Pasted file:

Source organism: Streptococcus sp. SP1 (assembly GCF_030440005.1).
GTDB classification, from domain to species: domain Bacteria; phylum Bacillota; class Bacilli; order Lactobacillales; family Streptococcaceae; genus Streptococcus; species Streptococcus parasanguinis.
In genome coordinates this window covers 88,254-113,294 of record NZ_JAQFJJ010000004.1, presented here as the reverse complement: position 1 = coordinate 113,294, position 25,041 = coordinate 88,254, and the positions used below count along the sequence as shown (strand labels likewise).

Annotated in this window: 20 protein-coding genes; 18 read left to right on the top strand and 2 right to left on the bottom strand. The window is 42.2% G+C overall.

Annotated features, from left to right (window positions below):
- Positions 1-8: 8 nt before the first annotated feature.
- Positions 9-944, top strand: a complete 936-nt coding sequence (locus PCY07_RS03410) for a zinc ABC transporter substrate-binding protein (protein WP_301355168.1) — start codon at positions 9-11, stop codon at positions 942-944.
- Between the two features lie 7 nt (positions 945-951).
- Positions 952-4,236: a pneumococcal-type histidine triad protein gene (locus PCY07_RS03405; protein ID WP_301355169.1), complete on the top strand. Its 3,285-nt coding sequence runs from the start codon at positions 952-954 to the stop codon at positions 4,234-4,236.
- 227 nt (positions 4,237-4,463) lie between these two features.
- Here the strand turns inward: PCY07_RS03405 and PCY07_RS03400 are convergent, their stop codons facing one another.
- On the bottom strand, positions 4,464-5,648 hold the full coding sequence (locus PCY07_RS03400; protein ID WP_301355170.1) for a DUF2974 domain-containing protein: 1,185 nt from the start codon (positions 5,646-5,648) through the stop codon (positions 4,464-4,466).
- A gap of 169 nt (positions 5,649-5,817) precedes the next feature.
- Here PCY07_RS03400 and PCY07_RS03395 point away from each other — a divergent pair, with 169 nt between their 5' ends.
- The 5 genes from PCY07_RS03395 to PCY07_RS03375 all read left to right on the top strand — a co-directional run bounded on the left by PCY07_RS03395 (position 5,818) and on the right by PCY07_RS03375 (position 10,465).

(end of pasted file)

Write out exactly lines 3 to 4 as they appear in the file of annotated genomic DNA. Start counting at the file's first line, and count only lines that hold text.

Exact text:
In genome coordinates this window covers 88,254-113,294 of record NZ_JAQFJJ010000004.1, presented here as the reverse complement: position 1 = coordinate 113,294, position 25,041 = coordinate 88,254, and the positions used below count along the sequence as shown (strand labels likewise).

Annotated in this window: 20 protein-coding genes; 18 read left to right on the top strand and 2 right to left on the bottom strand. The window is 42.2% G+C overall.